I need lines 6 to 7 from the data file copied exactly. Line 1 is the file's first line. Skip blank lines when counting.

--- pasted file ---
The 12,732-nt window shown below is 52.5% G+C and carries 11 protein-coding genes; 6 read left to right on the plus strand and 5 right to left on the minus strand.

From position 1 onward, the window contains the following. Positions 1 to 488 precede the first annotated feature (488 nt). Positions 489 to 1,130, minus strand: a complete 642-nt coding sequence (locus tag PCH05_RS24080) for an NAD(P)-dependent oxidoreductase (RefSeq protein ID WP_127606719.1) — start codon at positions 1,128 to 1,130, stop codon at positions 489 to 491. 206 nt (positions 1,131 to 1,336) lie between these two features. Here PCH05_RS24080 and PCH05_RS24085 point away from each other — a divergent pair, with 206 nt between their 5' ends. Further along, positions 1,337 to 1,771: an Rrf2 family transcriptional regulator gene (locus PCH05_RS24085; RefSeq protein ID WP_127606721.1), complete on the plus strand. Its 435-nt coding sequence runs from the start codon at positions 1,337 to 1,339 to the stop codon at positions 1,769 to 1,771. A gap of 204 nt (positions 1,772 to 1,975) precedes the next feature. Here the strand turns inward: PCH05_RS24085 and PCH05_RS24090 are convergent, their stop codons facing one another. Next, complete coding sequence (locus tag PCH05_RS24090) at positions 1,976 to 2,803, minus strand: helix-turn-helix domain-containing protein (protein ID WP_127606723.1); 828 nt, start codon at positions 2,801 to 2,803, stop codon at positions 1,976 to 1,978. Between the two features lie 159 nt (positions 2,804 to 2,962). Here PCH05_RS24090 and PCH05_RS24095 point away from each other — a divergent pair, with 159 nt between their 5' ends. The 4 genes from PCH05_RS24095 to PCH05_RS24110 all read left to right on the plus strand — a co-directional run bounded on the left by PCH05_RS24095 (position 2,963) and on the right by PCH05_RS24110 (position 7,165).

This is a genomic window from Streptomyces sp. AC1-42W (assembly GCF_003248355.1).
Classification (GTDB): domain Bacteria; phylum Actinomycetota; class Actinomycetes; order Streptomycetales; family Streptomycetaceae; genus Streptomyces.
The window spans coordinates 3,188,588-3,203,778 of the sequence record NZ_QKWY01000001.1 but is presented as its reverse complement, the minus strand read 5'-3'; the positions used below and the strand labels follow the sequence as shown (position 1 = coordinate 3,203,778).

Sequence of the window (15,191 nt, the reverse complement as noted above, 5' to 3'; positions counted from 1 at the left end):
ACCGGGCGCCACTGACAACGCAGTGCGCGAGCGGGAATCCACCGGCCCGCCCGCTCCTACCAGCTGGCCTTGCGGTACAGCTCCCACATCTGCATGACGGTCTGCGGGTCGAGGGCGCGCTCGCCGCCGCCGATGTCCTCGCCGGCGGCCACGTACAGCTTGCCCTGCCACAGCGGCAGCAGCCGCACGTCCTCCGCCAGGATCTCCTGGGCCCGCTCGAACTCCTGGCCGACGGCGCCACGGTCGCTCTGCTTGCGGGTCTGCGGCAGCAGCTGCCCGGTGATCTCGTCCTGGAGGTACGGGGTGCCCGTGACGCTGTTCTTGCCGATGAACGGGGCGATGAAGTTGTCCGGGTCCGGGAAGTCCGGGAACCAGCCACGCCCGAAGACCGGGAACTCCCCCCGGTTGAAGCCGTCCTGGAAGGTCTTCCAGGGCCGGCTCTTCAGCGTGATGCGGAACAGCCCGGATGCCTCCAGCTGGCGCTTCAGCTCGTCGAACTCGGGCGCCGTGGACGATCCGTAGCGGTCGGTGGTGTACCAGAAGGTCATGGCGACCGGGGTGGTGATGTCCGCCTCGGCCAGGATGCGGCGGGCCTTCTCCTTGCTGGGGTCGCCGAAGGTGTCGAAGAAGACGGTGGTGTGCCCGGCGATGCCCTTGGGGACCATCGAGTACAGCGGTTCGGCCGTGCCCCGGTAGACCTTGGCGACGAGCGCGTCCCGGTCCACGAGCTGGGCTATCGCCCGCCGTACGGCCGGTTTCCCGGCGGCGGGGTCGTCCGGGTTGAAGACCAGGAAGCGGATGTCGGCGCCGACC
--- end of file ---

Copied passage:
Sequence of the window (15,191 nt, the reverse complement as noted above, 5' to 3'; positions counted from 1 at the left end):
ACCGGGCGCCACTGACAACGCAGTGCGCGAGCGGGAATCCACCGGCCCGCCCGCTCCTACCAGCTGGCCTTGCGGTACAGCTCCCACATCTGCATGACGGTCTGCGGGTCGAGGGCGCGCTCGCCGCCGCCGATGTCCTCGCCGGCGGCCACGTACAGCTTGCCCTGCCACAGCGGCAGCAGCCGCACGTCCTCCGCCAGGATCTCCTGGGCCCGCTCGAACTCCTGGCCGACGGCGCCACGGTCGCTCTGCTTGCGGGTCTGCGGCAGCAGCTGCCCGGTGATCTCGTCCTGGAGGTACGGGGTGCCCGTGACGCTGTTCTTGCCGATGAACGGGGCGATGAAGTTGTCCGGGTCCGGGAAGTCCGGGAACCAGCCACGCCCGAAGACCGGGAACTCCCCCCGGTTGAAGCCGTCCTGGAAGGTCTTCCAGGGCCGGCTCTTCAGCGTGATGCGGAACAGCCCGGATGCCTCCAGCTGGCGCTTCAGCTCGTCGAACTCGGGCGCCGTGGACGATCCGTAGCGGTCGGTGGTGTACCAGAAGGTCATGGCGACCGGGGTGGTGATGTCCGCCTCGGCCAGGATGCGGCGGGCCTTCTCCTTGCTGGGGTCGCCGAAGGTGTCGAAGAAGACGGTGGTGTGCCCGGCGATGCCCTTGGGGACCATCGAGTACAGCGGTTCGGCCGTGCCCCGGTAGACCTTGGCGACGAGCGCGTCCCGGTCCACGAGCTGGGCTATCGCCCGCCGTACGGCCGGTTTCCCGGCGGCGGGGTCGTCCGGGTTGAAGACCAGGAAGCGGATGTCGGCGCCGACC